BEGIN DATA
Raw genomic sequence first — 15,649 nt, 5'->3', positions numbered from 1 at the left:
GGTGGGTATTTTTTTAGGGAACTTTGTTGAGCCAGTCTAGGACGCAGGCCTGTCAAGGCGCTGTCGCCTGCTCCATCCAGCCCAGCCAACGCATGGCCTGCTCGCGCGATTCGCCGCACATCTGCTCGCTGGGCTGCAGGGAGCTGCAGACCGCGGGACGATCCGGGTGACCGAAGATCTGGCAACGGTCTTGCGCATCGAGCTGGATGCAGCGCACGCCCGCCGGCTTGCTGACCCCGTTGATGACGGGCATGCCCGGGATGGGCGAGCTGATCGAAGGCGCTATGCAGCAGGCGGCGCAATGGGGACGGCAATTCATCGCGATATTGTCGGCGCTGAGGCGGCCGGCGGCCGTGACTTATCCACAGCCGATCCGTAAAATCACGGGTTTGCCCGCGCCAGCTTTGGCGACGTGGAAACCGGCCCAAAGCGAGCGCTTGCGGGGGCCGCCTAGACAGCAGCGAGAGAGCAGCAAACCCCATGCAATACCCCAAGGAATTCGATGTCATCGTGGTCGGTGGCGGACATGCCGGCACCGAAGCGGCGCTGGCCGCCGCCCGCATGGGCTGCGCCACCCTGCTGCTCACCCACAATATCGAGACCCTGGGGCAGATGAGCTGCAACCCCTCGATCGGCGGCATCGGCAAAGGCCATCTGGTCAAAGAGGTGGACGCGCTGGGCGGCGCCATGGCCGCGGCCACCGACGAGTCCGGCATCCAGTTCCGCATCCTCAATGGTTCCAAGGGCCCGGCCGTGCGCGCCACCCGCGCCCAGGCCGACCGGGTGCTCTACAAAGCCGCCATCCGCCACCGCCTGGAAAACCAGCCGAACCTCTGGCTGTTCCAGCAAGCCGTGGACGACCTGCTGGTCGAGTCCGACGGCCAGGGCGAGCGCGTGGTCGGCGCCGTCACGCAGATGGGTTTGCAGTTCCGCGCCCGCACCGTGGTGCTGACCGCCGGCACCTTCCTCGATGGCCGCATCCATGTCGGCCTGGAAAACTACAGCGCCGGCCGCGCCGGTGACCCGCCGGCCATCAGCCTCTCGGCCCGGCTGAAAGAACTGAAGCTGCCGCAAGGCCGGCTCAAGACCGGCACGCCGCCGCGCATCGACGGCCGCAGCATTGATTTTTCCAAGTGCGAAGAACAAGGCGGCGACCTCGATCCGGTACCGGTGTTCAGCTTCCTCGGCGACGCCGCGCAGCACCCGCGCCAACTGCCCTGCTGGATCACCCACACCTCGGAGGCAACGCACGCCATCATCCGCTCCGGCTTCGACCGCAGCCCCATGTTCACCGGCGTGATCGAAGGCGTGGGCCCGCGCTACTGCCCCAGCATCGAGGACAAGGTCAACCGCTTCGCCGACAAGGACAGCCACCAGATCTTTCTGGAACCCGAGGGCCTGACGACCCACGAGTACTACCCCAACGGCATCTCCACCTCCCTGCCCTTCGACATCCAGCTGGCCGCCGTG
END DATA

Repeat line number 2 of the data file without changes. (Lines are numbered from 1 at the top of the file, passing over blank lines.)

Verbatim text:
GGTGGGTATTTTTTTAGGGAACTTTGTTGAGCCAGTCTAGGACGCAGGCCTGTCAAGGCGCTGTCGCCTGCTCCATCCAGCCCAGCCAACGCATGGCCTGCTCGCGCGATTCGCCGCACATCTGCTCGCTGGGCTGCAGGGAGCTGCAGACCGCGGGACGATCCGGGTGACCGAAGATCTGGCAACGGTCTTGCGCATCGAGCTGGATGCAGCGCACGCCCGCCGGCTTGCTGACCCCGTTGATGACGGGCATGCCCGGGATGGGCGAGCTGATCGAAGGCGCTATGCAGCAGGCGGCGCAATGGGGACGGCAATTCATCGCGATATTGTCGGCGCTGAGGCGGCCGGCGGCCGTGACTTATCCACAGCCGATCCGTAAAATCACGGGTTTGCCCGCGCCAGCTTTGGCGACGTGGAAACCGGCCCAAAGCGAGCGCTTGCGGGGGCCGCCTAGACAGCAGCGAGAGAGCAGCAAACCCCATGCAATACCCCAAGGAATTCGATGTCATCGTGGTCGGTGGCGGACATGCCGGCACCGAAGCGGCGCTGGCCGCCGCCCGCATGGGCTGCGCCACCCTGCTGCTCACCCACAATATCGAGACCCTGGGGCAGATGAGCTGCAACCCCTCGATCGGCGGCATCGGCAAAGGCCATCTGGTCAAAGAGGTGGACGCGCTGGGCGGCGCCATGGCCGCGGCCACCGACGAGTCCGGCATCCAGTTCCGCATCCTCAATGGTTCCAAGGGCCCGGCCGTGCGCGCCACCCGCGCCCAGGCCGACCGGGTGCTCTACAAAGCCGCCATCCGCCACCGCCTGGAAAACCAGCCGAACCTCTGGCTGTTCCAGCAAGCCGTGGACGACCTGCTGGTCGAGTCCGACGGCCAGGGCGAGCGCGTGGTCGGCGCCGTCACGCAGATGGGTTTGCAGTTCCGCGCCCGCACCGTGGTGCTGACCGCCGGCACCTTCCTCGATGGCCGCATCCATGTCGGCCTGGAAAACTACAGCGCCGGCCGCGCCGGTGACCCGCCGGCCATCAGCCTCTCGGCCCGGCTGAAAGAACTGAAGCTGCCGCAAGGCCGGCTCAAGACCGGCACGCCGCCGCGCATCGACGGCCGCAGCATTGATTTTTCCAAGTGCGAAGAACAAGGCGGCGACCTCGATCCGGTACCGGTGTTCAGCTTCCTCGGCGACGCCGCGCAGCACCCGCGCCAACTGCCCTGCTGGATCACCCACACCTCGGAGGCAACGCACGCCATCATCCGCTCCGGCTTCGACCGCAGCCCCATGTTCACCGGCGTGATCGAAGGCGTGGGCCCGCGCTACTGCCCCAGCATCGAGGACAAGGTCAACCGCTTCGCCGACAAGGACAGCCACCAGATCTTTCTGGAACCCGAGGGCCTGACGACCCACGAGTACTACCCCAACGGCATCTCCACCTCCCTGCCCTTCGACATCCAGCTGGCCGCCGTG